Wine has been produced in Israel since ancient times. Various vineyards are already mentioned in the Old Testament of the Bible. Of the thousands of old wine presses that have been found, the oldest is estimated to be more than 6,500 years old. After Jerusalem was destroyed in 70 AD, most of the land lay fallow, although there has probably been common wine growing throughout the centuries. At the time of the Crusades, monasteries were founded by Christians in Israel. Grapes were also grown and wine was produced at these monasteries. Later, in the Ottoman period, viticulture declined again because alcohol and Islam did not mix. Only since 1880 has serious investments in viticulture been made again, thanks to Baron Edmond de Rothschild (Lafite). There are different types of climate in Israel. In the south a desert climate, along the coast a warm, Mediterranean climate and in the north a steppe climate. There are large temperature differences in the regions between them. It gets hottest in July and August, it can easily reach 40 ° C or higher. The areas in the north are quite dry and cool, but more to the south it is drier and irrigation is required.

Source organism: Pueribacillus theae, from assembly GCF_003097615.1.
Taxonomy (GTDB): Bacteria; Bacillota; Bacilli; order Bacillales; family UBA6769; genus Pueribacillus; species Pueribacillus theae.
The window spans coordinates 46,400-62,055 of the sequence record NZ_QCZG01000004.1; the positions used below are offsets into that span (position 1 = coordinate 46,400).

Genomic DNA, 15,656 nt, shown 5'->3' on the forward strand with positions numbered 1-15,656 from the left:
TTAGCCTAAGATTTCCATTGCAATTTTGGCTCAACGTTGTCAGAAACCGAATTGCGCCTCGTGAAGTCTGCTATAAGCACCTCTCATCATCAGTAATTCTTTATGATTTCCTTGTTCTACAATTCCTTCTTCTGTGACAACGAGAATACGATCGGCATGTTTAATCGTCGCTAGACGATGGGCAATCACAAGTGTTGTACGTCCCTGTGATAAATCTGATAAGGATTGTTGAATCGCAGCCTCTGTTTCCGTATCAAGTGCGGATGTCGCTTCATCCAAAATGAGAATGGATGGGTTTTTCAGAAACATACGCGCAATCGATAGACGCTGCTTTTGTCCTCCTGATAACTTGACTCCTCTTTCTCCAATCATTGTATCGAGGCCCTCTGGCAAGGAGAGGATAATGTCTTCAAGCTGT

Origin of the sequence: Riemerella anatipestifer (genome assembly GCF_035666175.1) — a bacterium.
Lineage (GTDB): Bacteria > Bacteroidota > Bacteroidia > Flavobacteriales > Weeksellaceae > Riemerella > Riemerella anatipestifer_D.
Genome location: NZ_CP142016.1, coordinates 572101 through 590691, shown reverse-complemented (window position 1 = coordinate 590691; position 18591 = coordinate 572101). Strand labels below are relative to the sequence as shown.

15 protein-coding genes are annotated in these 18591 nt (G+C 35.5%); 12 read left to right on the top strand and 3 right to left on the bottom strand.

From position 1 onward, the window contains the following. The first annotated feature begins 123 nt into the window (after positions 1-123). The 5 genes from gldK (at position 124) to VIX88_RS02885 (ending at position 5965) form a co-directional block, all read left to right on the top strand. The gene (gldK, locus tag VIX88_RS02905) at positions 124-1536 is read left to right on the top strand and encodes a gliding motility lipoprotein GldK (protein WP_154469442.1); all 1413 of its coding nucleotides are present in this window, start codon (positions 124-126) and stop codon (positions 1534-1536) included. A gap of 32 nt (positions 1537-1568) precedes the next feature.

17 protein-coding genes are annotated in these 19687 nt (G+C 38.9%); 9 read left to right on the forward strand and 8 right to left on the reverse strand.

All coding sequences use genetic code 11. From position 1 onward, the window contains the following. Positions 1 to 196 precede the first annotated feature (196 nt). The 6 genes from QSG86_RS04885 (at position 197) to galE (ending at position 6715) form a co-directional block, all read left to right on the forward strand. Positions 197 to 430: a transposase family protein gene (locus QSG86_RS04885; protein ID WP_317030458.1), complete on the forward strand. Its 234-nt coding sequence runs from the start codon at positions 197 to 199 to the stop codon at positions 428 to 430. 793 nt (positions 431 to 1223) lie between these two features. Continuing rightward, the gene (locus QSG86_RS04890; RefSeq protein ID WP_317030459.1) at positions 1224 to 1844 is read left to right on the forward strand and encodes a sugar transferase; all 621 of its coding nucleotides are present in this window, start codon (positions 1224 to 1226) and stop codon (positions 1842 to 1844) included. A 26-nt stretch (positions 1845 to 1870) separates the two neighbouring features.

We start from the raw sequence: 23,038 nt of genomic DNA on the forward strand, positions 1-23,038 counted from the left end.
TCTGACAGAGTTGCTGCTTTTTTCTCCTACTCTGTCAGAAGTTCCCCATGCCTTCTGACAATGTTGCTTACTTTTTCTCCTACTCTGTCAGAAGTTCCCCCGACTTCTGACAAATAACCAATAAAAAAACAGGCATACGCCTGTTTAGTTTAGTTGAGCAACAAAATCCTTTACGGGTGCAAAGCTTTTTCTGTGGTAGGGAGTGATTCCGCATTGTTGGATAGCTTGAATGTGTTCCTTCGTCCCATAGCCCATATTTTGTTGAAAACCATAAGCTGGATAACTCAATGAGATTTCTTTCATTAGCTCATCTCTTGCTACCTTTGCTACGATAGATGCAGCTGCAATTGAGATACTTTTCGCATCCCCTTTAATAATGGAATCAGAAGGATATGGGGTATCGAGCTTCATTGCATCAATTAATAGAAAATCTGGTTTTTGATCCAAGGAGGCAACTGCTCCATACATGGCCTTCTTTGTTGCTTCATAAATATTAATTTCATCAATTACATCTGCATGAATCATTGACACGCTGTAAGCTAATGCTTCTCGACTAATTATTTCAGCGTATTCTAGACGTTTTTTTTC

Wine is important in the past and present Israeli culture. There are many references to this in the Torah. Only kosher wine is consumed in worship services, wine that complies with the Jewish dietary laws.
Israel has approximately 6,000 hectares of vineyards, some of the wines of which are exported to the US, Europe and Canada. Wine-growing regions in Israel are: the Carmel Mountains (the Hebrew keremel means vineyard of God), Samson the Negev, Galilee (the most northerly) and the Golan Heights (Golan Heights). From the latter region we at Grandcruwijnen have wines from winery Golan Heights Yarden, which are classified as 'cool climate' due to the high location. This, in combination with the volcanic soil, makes their wines among the top in the world.